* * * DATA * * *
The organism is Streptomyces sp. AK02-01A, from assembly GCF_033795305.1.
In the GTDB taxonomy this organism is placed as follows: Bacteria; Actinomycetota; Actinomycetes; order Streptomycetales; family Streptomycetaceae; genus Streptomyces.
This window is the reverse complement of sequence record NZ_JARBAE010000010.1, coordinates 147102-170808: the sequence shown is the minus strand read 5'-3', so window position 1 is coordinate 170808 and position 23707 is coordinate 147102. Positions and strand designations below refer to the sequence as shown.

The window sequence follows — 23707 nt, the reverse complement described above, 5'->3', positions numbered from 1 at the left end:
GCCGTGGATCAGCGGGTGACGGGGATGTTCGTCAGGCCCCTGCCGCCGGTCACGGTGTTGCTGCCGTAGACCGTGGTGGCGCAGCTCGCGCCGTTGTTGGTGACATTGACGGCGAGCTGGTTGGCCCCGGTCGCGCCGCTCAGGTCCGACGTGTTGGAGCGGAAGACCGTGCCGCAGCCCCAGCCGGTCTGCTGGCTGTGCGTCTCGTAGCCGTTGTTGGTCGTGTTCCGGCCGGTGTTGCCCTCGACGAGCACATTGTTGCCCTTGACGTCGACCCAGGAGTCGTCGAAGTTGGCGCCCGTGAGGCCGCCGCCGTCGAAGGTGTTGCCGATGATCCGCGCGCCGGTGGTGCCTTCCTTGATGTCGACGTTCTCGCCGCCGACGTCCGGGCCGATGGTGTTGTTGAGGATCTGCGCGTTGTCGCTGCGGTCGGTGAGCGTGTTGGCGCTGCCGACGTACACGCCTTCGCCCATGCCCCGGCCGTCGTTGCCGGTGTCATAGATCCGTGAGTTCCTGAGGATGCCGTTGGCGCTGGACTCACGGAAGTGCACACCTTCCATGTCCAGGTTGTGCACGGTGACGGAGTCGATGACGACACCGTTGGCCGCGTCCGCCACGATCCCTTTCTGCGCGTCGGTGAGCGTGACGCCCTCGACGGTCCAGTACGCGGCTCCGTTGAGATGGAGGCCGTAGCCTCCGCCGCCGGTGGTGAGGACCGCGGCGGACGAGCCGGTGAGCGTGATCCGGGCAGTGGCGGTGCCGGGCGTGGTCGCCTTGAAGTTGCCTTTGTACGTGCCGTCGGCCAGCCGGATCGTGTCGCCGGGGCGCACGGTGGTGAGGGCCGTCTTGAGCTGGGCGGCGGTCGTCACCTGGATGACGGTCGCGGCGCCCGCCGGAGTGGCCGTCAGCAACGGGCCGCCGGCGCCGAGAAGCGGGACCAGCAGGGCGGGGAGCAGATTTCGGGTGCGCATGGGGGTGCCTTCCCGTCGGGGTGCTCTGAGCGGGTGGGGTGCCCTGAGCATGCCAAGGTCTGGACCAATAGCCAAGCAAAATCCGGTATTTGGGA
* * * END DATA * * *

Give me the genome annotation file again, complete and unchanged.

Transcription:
The organism is Streptomyces sp. AK02-01A, from assembly GCF_033795305.1.
In the GTDB taxonomy this organism is placed as follows: Bacteria; Actinomycetota; Actinomycetes; order Streptomycetales; family Streptomycetaceae; genus Streptomyces.
This window is the reverse complement of sequence record NZ_JARBAE010000010.1, coordinates 147102-170808: the sequence shown is the minus strand read 5'-3', so window position 1 is coordinate 170808 and position 23707 is coordinate 147102. Positions and strand designations below refer to the sequence as shown.

The window sequence follows — 23707 nt, the reverse complement described above, 5'->3', positions numbered from 1 at the left end:
GCCGTGGATCAGCGGGTGACGGGGATGTTCGTCAGGCCCCTGCCGCCGGTCACGGTGTTGCTGCCGTAGACCGTGGTGGCGCAGCTCGCGCCGTTGTTGGTGACATTGACGGCGAGCTGGTTGGCCCCGGTCGCGCCGCTCAGGTCCGACGTGTTGGAGCGGAAGACCGTGCCGCAGCCCCAGCCGGTCTGCTGGCTGTGCGTCTCGTAGCCGTTGTTGGTCGTGTTCCGGCCGGTGTTGCCCTCGACGAGCACATTGTTGCCCTTGACGTCGACCCAGGAGTCGTCGAAGTTGGCGCCCGTGAGGCCGCCGCCGTCGAAGGTGTTGCCGATGATCCGCGCGCCGGTGGTGCCTTCCTTGATGTCGACGTTCTCGCCGCCGACGTCCGGGCCGATGGTGTTGTTGAGGATCTGCGCGTTGTCGCTGCGGTCGGTGAGCGTGTTGGCGCTGCCGACGTACACGCCTTCGCCCATGCCCCGGCCGTCGTTGCCGGTGTCATAGATCCGTGAGTTCCTGAGGATGCCGTTGGCGCTGGACTCACGGAAGTGCACACCTTCCATGTCCAGGTTGTGCACGGTGACGGAGTCGATGACGACACCGTTGGCCGCGTCCGCCACGATCCCTTTCTGCGCGTCGGTGAGCGTGACGCCCTCGACGGTCCAGTACGCGGCTCCGTTGAGATGGAGGCCGTAGCCTCCGCCGCCGGTGGTGAGGACCGCGGCGGACGAGCCGGTGAGCGTGATCCGGGCAGTGGCGGTGCCGGGCGTGGTCGCCTTGAAGTTGCCTTTGTACGTGCCGTCGGCCAGCCGGATCGTGTCGCCGGGGCGCACGGTGGTGAGGGCCGTCTTGAGCTGGGCGGCGGTCGTCACCTGGATGACGGTCGCGGCGCCCGCCGGAGTGGCCGTCAGCAACGGGCCGCCGGCGCCGAGAAGCGGGACCAGCAGGGCGGGGAGCAGATTTCGGGTGCGCATGGGGGTGCCTTCCCGTCGGGGTGCTCTGAGCGGGTGGGGTGCCCTGAGCATGCCAAGGTCTGGACCAATAGCCAAGCAAAATCCGGTATTTGGGA